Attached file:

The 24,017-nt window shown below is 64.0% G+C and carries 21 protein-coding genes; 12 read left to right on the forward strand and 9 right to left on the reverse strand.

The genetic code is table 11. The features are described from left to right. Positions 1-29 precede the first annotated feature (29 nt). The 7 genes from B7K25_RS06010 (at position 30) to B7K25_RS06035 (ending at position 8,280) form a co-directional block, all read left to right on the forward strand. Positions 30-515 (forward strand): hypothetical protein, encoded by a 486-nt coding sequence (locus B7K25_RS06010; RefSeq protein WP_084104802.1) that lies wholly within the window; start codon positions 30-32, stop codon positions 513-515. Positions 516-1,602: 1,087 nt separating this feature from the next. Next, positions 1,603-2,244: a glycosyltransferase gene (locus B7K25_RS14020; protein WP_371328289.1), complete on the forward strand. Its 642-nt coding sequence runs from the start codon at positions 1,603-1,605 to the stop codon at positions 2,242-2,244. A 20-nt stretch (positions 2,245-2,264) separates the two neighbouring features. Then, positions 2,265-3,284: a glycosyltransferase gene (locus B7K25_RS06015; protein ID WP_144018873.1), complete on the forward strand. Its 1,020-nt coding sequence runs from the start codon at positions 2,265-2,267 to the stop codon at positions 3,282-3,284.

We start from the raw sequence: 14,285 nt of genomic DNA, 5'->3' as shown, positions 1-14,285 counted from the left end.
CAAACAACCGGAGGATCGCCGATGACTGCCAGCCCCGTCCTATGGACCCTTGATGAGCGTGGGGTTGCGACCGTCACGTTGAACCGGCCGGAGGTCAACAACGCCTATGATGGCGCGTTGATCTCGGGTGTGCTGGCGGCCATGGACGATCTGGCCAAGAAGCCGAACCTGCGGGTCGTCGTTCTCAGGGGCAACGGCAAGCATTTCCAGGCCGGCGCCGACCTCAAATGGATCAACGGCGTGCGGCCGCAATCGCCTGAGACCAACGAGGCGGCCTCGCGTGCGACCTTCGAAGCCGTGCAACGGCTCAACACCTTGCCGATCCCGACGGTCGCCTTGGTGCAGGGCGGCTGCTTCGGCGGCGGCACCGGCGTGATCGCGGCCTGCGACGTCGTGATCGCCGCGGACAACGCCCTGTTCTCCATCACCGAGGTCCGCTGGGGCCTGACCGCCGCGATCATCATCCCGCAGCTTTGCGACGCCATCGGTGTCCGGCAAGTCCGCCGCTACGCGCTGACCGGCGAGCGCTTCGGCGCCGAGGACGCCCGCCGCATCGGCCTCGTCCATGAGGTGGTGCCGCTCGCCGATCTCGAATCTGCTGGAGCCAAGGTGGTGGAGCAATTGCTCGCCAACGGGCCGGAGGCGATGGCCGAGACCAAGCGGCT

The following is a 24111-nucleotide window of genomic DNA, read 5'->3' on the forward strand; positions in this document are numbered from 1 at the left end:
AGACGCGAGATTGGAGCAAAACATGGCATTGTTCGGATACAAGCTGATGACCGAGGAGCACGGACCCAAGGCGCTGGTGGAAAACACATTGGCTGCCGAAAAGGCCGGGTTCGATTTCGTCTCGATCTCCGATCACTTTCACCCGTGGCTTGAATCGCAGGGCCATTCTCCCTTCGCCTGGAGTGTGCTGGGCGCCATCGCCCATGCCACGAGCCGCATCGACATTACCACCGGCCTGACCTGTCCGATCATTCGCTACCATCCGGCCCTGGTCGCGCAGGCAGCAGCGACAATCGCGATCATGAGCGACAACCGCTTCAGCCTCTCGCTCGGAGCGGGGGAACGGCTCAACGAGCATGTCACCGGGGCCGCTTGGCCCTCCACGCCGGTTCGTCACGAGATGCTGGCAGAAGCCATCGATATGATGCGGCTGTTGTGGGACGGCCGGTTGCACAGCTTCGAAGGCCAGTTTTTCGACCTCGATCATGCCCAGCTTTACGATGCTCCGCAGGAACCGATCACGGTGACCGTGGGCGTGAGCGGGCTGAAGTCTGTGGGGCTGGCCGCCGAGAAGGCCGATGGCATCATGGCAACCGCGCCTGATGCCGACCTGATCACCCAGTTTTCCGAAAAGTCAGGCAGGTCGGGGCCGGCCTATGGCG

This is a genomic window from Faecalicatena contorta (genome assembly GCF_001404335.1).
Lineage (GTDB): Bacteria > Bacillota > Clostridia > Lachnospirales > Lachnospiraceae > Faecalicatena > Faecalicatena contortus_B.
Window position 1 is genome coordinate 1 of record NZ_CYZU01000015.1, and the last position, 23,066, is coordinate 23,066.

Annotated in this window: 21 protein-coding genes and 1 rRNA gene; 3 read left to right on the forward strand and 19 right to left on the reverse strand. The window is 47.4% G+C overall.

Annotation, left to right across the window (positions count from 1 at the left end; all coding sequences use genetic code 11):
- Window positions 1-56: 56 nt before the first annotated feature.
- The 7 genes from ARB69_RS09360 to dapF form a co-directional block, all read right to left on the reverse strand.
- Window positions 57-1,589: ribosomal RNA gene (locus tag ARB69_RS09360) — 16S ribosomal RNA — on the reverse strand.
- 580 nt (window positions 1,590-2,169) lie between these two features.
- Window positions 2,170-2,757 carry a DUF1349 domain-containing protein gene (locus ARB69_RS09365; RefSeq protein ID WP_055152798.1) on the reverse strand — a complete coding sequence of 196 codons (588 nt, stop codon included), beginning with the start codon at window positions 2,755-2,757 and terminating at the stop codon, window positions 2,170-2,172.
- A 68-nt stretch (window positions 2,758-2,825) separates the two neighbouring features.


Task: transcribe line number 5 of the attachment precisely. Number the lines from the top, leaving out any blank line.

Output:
The following is a 24111-nucleotide window of genomic DNA, read 5'->3' on the forward strand; positions in this document are numbered from 1 at the left end: